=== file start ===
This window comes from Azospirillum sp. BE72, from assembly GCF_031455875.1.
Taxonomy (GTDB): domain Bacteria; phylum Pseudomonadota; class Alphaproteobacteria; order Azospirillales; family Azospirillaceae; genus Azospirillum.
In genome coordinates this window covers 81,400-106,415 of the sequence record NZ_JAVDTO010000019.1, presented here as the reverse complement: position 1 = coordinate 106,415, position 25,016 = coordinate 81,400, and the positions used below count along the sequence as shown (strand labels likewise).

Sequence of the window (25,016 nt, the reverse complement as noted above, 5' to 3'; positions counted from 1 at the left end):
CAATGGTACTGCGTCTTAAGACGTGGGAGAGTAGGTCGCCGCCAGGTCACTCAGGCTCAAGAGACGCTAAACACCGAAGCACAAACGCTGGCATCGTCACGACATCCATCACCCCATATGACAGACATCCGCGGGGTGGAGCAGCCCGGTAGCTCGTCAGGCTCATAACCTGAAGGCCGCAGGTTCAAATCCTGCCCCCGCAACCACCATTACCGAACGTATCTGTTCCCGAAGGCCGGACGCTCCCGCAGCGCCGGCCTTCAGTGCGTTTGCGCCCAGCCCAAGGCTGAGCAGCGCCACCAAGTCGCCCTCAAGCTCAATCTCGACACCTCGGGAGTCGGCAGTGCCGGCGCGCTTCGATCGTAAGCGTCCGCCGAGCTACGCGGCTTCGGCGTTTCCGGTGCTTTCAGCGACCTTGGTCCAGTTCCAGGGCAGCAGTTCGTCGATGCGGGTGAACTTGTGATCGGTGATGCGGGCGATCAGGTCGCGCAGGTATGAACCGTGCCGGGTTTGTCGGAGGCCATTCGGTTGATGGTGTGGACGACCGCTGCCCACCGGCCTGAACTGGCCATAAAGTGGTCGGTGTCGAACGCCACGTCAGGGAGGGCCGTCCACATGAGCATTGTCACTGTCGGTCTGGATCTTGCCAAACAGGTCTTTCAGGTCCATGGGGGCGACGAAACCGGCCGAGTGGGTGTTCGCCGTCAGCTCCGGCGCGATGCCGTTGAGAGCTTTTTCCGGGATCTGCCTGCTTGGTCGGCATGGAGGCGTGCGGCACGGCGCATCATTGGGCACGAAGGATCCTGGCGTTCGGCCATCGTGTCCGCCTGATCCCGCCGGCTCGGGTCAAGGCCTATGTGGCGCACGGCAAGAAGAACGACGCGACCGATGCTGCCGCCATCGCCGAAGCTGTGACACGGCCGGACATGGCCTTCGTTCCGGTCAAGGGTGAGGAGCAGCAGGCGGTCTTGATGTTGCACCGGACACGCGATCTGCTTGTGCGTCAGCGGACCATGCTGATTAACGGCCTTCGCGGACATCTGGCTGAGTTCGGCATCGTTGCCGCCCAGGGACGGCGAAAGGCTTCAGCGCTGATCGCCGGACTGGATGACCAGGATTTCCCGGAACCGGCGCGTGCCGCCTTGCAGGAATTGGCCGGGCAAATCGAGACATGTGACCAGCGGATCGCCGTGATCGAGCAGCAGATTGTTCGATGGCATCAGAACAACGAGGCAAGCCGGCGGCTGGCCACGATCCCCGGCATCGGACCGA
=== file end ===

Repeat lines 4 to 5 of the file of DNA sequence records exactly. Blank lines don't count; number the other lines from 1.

Sequence of the window (25,016 nt, the reverse complement as noted above, 5' to 3'; positions counted from 1 at the left end):
CAATGGTACTGCGTCTTAAGACGTGGGAGAGTAGGTCGCCGCCAGGTCACTCAGGCTCAAGAGACGCTAAACACCGAAGCACAAACGCTGGCATCGTCACGACATCCATCACCCCATATGACAGACATCCGCGGGGTGGAGCAGCCCGGTAGCTCGTCAGGCTCATAACCTGAAGGCCGCAGGTTCAAATCCTGCCCCCGCAACCACCATTACCGAACGTATCTGTTCCCGAAGGCCGGACGCTCCCGCAGCGCCGGCCTTCAGTGCGTTTGCGCCCAGCCCAAGGCTGAGCAGCGCCACCAAGTCGCCCTCAAGCTCAATCTCGACACCTCGGGAGTCGGCAGTGCCGGCGCGCTTCGATCGTAAGCGTCCGCCGAGCTACGCGGCTTCGGCGTTTCCGGTGCTTTCAGCGACCTTGGTCCAGTTCCAGGGCAGCAGTTCGTCGATGCGGGTGAACTTGTGATCGGTGATGCGGGCGATCAGGTCGCGCAGGTATGAACCGTGCCGGGTTTGTCGGAGGCCATTCGGTTGATGGTGTGGACGACCGCTGCCCACCGGCCTGAACTGGCCATAAAGTGGTCGGTGTCGAACGCCACGTCAGGGAGGGCCGTCCACATGAGCATTGTCACTGTCGGTCTGGATCTTGCCAAACAGGTCTTTCAGGTCCATGGGGGCGACGAAACCGGCCGAGTGGGTGTTCGCCGTCAGCTCCGGCGCGATGCCGTTGAGAGCTTTTTCCGGGATCTGCCTGCTTGGTCGGCATGGAGGCGTGCGGCACGGCGCATCATTGGGCACGAAGGATCCTGGCGTTCGGCCATCGTGTCCGCCTGATCCCGCCGGCTCGGGTCAAGGCCTATGTGGCGCACGGCAAGAAGAACGACGCGACCGATGCTGCCGCCATCGCCGAAGCTGTGACACGGCCGGACATGGCCTTCGTTCCGGTCAAGGGTGAGGAGCAGCAGGCGGTCTTGATGTTGCACCGGACACGCGATCTGCTTGTGCGTCAGCGGACCATGCTGATTAACGGCCTTCGCGGACATCTGGCTGAGTTCGGCATCGTTGCCGCCCAGGGACGGCGAAAGGCTTCAGCGCTGATCGCCGGACTGGATGACCAGGATTTCCCGGAACCGGCGCGTGCCGCCTTGCAGGAATTGGCCGGGCAAATCGAGACATGTGACCAGCGGATCGCCGTGATCGAGCAGCAGATTGTTCGATGGCATCAGAACAACGAGGCAAGCCGGCGGCTGGCCACGATCCCCGGCATCGGACCGA